Although the circumstances were, to put it lightly, less than ideal, maybe Universal withdrawing The Hunt from release last September was a good thing. After all, it gave them the opportunity to draw from the great exploitation hucksters of the past and declare it “the film they don’t want you to see!” once the news cycle had turned over enough times that studio prognosticators declared it safe for release. And who are “they?” Presumably, the right-wing media and Republican politicians — including Donald Trump, who used it as a springboard to rant about “Liberal Hollywood elites” — who were offended by The Hunt‘s premise. But the film itself is harder on those liberal elites than it is on the “deplorables” (which they would have known if they had actually seen it before making claims about it). And that’s actually perfect for The Hunt, a movie that jumps on buzzwords like “canceled” like a marathoner for a cup of water, but never coalesces into a coherent statement about, well, anything; aspiring for satire but largely feels more like a thought experiment.
Protests against The Hunt were based on a fundamental misunderstanding of the film’s tone and plot. Yes, it’s about a group of liberal one-percenters who set up an elaborate shooting range called “The Manor” where they pick off conservatives with long-range rifles, booby traps, and explosives while snickering and sipping obscenely expensive champagne. But every riff on The Most Dangerous Game, of which The Hunt is, shares at least one thing in common: The hunters are the bad guys. However, that’s not to say this is a significantly more violent version of a PureFlix movie. The Hunt stubbornly insists on engaging in “both sides” rhetoric, mocking both political correctness and InfoWars-style conspiracy thought while maintaining that the audience, through the vehicle of final girl Crystal (Betty Gilpin), are the smart ones staying above the sheep-like tantrums. (For what it’s worth, the film saves it most pointed jabs for the liberals. But they are hunting human beings for sport, so fair play, we suppose.) But at the same time, no one outside of Gilpin’s character is supposed to be “real” because the point of the film is that political identities have sanded down our nuances and idiosyncrasies to render us into caricatures. Damon Lindelof and Nice Cuse’s screenplay seemingly takes a look at our political moment and decides, “If you guys hate each other so much without even understanding each other as individuals, why don’t you just kill each other Battle Royale style?”
The problem with that observation is that it doesn’t really go anywhere. Following a pair of establishing scenes featuring Hilary Swank and Glenn Howerton, we cut to black. Then we open onto the familiar face of Emma Roberts (credited playing “Yoga Pants”), gagged with a silicone bit and dazedly wandering onto a grassy field. There, she and her fellow victims are confronted with a large wooden crate containing a selection of heavy-duty firepower and, more puzzlingly, a pig in a T-shirt. We don’t have much time to dwell on the pig because shortly thereafter bullets start flying and Roberts’ head explodes and splatters like a sprinkler of human blood. The film will cycle through several more protagonists before settling on Crystal, a surprisingly funny touch that’s ultimately sharper than any of the political commentary in Lindelof and Cuse’s script.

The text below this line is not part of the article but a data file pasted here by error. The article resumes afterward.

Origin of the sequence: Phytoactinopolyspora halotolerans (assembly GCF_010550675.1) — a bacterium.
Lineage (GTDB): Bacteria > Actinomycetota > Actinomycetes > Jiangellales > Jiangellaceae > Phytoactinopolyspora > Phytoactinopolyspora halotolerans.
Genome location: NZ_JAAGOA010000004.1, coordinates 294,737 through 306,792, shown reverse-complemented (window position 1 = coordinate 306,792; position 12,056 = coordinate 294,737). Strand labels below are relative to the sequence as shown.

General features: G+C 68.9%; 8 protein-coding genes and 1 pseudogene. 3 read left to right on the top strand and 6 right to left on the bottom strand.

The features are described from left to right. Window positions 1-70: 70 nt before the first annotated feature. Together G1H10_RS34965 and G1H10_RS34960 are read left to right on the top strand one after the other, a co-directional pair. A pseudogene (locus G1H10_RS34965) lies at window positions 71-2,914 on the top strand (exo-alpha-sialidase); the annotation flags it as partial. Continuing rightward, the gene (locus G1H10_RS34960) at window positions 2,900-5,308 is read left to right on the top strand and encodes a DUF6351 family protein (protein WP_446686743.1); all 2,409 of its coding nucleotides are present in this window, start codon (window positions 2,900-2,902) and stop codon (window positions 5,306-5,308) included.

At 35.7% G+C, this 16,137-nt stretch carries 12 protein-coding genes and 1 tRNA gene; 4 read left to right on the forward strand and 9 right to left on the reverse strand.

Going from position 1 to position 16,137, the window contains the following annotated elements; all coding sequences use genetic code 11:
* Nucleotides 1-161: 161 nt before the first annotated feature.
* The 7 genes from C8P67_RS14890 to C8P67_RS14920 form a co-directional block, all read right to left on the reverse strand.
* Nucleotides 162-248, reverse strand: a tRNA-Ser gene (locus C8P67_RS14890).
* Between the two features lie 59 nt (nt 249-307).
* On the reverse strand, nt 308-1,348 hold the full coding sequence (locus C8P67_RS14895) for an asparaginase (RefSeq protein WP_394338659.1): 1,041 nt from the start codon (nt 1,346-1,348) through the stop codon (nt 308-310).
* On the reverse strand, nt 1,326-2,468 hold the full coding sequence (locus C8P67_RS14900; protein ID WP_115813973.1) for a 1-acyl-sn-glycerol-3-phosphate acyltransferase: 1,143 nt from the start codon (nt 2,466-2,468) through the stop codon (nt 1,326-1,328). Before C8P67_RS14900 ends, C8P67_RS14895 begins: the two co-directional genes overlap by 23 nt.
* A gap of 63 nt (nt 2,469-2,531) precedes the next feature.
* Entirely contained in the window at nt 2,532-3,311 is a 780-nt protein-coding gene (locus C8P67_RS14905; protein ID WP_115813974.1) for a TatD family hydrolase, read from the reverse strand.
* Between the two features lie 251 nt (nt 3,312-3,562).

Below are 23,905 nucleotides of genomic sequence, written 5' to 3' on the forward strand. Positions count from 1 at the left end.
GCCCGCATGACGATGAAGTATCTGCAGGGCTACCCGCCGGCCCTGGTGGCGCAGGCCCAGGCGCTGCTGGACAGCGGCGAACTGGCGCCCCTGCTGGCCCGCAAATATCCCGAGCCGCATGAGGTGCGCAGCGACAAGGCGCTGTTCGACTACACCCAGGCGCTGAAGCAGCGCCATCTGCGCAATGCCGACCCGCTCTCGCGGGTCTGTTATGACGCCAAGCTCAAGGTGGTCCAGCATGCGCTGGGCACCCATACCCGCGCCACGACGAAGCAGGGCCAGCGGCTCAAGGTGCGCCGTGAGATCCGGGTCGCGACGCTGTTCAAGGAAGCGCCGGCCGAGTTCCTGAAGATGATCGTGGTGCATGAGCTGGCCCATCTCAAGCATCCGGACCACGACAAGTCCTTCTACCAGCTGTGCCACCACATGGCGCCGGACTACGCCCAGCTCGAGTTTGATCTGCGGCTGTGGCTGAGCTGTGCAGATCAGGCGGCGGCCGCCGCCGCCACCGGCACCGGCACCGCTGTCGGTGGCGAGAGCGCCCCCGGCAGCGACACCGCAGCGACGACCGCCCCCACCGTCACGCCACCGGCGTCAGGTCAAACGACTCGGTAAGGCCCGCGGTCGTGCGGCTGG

The violence in The Hunt is gory and often creative, with a penchant for unconventional weaponry that also recalls Battle Royale (with other influences worn proudly, including a kitchen fight scene that feels clearly inspired by Kill Bill). Director Craig Zobel keeps the action legible and the plot moving at a brisk and entertainable pace, and as an action-horror hybrid, it works. And although her killing-machine bona fides remain shaky, Gilpin makes for an intelligent and expressive final girl. In a film that otherwise violently rejects subtly, her face conveys the clever internal calculations before the explosive bursts of savagery, letting the audience in on a secret that’s, again, more engaging than any number of jokes about “crisis babies” and cultural appropriation.
As for the film’s much pushed political content, calling it a “satire,” as said before, is perhaps overly generous. Instead, it pours on some intolerable, prompt references whose targets vary by the scene, with a quick trip to a refugee camp at one point just to underline the film’s self-satisfied belief in its own edginess. The Hunt does attempt to pull back and make a larger point later in the narrative, but this point is hopelessly confused; it may have something to do with the common refrain that liberals are “driving” people to vote for Trump with their oppressive political correctness, but even that’s probably a stretch. And so, for all the hype and free publicity, in the end The Hunt is simply one of those whiz-bang genre flicks where you can comfortably fast-forward through the dialogue scenes. In a slew of rough, on-the-nose references and a broad, blurry viewpoint, The Hunt‘s self-satisfied edge ultimately renders it rather dull.